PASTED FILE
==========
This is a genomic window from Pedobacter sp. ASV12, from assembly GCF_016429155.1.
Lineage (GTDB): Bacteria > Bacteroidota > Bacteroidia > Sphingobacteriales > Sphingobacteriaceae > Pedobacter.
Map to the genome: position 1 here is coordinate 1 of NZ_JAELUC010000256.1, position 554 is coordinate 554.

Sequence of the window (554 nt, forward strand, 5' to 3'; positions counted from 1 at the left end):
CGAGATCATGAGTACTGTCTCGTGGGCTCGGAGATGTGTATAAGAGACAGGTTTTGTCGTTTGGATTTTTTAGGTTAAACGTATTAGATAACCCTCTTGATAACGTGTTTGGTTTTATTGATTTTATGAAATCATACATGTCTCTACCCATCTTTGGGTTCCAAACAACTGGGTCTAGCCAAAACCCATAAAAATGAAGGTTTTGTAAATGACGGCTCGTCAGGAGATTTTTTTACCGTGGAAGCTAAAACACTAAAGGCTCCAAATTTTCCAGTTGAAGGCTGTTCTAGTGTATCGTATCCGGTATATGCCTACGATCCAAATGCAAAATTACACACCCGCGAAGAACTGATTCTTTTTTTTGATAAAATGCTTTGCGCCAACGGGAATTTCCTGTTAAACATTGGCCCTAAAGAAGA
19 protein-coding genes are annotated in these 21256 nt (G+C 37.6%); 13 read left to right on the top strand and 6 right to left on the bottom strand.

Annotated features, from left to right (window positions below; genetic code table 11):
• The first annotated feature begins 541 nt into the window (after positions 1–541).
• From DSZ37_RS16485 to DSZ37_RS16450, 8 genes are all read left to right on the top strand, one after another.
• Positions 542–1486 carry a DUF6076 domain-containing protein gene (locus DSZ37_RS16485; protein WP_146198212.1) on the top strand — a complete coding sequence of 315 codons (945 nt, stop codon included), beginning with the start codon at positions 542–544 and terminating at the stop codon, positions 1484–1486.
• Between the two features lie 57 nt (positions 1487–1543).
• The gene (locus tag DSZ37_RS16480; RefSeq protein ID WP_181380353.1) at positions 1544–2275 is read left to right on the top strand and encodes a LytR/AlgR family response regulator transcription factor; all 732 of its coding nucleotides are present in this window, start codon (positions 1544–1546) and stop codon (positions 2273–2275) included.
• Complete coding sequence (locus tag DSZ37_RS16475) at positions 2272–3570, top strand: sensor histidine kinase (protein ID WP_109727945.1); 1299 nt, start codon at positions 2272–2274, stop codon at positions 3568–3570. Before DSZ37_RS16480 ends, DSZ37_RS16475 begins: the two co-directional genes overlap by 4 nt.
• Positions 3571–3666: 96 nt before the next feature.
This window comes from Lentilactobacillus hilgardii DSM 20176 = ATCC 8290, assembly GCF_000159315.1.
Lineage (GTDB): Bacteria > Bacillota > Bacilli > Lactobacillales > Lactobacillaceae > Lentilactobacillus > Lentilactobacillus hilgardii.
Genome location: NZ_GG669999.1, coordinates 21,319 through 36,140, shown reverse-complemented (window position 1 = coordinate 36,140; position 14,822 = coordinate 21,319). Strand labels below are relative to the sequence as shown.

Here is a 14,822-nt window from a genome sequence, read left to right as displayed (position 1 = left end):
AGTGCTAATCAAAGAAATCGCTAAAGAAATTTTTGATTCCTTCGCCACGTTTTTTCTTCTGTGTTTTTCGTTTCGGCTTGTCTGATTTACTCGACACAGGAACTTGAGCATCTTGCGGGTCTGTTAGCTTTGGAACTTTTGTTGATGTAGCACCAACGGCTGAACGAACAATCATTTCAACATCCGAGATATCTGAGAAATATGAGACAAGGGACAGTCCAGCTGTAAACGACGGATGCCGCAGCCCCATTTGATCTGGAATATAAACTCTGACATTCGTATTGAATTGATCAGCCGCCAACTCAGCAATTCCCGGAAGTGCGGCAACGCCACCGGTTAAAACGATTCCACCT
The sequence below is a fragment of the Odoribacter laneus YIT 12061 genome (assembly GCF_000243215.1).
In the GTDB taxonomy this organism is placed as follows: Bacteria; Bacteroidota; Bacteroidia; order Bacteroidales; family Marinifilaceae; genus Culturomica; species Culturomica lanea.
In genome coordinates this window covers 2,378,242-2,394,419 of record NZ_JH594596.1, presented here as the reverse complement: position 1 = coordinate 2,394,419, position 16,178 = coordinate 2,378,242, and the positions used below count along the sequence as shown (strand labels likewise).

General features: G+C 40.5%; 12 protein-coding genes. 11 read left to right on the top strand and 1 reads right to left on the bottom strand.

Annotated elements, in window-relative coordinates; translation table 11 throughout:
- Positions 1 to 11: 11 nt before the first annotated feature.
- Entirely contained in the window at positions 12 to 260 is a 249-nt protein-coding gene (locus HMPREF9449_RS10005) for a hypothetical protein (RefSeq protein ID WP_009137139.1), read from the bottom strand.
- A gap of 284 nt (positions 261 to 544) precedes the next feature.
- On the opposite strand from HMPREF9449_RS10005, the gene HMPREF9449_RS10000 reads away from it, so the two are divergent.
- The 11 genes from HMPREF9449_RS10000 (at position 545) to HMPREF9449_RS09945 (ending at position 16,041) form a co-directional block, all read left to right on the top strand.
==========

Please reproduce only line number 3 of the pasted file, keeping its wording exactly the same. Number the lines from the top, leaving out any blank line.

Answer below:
Map to the genome: position 1 here is coordinate 1 of NZ_JAELUC010000256.1, position 554 is coordinate 554.